War will not disappear immediately. The world must still be prepared to deal with three types of war: wars that have the potential for escalating to a nuclear World War III; wars that are self-confining; and civil wars that cry out for peacekeeping intervention on humanitarian grounds. While the United States will have to be responsible for dealing with potentially nuclear wars, an entirely new force structure will be necessary. Self-confining wars, such as Bosnia, pose a particular problem as far as world public opinion for intervention is concerned; this study proposes solutions to such dilemmas. Finally, because national forces are ill-suited to peacekeeping missions in countries ravaged by civil war, the UN must recruit and maintain an international force along the lines of the French Foreign Legion.
In recent years, the dangers associated with nuclear weapons and the complexities of addressing these dangers have steadily grown. Relations with a nuclear-armed Russia could become adversarial. China's level of strategic development of nuclear technology remains unclear. Nuclear technologies are illicitly transferred through black markets. Equally important, new threats continue to grow from emerging nuclear states, such as Iran and North Korea, and from terrorist groups who may gain access to nuclear weapons. In this new and dangerous world, the United States must address and reassess its nuclear weapons policy.
Under the leadership of former secretary of defense William J. Perry and former national security adviser Brent Scowcroft, an independent task force takes a fresh look at current U.S. nuclear doctrine and policy and determines the underlying purpose of America's nuclear weapons. Their report outlines a strategy for achieving the fundamental objectives of U.S. nuclear weapons through the skillful management of important political relationships and relevant amendments to policies on nonproliferation, arms control, nuclear terrorism prevention, securing nuclear weapons and weapons-usable materials, and ensuring crisis stability.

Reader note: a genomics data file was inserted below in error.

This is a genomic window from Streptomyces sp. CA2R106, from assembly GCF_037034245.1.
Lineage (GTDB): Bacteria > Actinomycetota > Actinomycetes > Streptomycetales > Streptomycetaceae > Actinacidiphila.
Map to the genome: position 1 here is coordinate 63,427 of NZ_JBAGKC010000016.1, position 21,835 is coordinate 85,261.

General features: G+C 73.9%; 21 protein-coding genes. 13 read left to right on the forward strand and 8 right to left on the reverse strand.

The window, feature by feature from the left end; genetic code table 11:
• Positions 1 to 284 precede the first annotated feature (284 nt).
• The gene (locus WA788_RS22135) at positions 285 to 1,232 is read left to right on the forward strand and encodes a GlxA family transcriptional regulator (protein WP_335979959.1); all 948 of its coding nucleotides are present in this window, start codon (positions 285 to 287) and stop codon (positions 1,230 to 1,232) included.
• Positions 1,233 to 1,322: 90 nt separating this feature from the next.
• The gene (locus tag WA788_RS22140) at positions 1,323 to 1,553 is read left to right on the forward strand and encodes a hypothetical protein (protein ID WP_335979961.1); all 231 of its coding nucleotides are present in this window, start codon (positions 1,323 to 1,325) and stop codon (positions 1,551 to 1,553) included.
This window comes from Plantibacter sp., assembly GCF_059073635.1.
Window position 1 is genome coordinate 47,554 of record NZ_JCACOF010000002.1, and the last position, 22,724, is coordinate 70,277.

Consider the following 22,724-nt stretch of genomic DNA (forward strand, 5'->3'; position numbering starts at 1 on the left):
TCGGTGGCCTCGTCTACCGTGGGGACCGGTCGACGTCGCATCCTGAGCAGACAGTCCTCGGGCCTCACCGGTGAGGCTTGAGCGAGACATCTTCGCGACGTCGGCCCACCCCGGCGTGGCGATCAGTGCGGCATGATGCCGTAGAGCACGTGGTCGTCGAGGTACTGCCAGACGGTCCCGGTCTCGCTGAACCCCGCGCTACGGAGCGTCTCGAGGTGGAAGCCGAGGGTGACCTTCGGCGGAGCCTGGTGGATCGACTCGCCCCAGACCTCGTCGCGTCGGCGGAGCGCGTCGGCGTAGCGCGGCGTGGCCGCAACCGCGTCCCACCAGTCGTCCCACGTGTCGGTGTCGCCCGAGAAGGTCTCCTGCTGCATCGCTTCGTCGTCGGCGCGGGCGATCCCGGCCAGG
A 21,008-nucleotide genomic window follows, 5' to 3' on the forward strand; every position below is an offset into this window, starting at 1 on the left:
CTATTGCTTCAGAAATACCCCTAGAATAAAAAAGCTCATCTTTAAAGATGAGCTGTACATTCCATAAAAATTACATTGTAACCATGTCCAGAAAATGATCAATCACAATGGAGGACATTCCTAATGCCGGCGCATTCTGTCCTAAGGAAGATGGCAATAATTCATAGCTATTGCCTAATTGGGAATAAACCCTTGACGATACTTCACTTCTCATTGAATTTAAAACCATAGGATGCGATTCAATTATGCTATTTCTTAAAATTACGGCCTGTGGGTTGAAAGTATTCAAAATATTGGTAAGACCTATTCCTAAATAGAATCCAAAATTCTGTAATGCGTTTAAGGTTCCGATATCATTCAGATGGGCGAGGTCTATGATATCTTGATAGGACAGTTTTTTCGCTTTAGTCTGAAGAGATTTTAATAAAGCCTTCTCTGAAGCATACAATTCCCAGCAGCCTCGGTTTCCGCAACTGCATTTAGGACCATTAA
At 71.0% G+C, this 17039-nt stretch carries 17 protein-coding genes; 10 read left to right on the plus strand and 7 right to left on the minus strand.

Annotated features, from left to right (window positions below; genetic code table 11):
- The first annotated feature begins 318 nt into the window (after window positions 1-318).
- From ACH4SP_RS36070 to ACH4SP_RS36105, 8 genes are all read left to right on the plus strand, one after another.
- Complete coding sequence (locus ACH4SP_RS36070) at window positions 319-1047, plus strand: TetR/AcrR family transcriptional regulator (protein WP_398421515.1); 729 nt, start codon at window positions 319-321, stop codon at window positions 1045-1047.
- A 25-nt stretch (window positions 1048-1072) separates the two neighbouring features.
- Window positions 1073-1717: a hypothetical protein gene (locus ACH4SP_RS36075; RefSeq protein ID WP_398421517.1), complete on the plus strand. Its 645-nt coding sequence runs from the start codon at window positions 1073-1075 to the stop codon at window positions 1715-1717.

As proven by the recent discovery of ongoing research and tests in India and Pakistan, the nuclear age is not dead. Nuclear weapons, deployed in plentiful numbers during the Cold War by the Americans and Soviets, and, in lesser numbers, by others, were nevertheless controlled in their use by the essential equivalence, of U.S. and Soviet strategic power and by the ability of the U.S. and the Soviet Union to dominate the international security environment by means of their global military power. Now the setting within which nuclear weapons exist has been transformed.
Now that the Cold War has ended, and the Soviet Union has vanished, states seeking nuclear weapons operate under decision making rules that are sometimes opaque to Western observers. If the end of the Cold War leads to the unrestrained spread of nuclear weapons, Cimbala stresses that a combination of military hubris and arms control insolvency could lead to new nuclear crises or worse. The author provides a provocative analysis for policy makers and professional military staff as well as scholars and researchers involved with international relations, security studies, and arms control.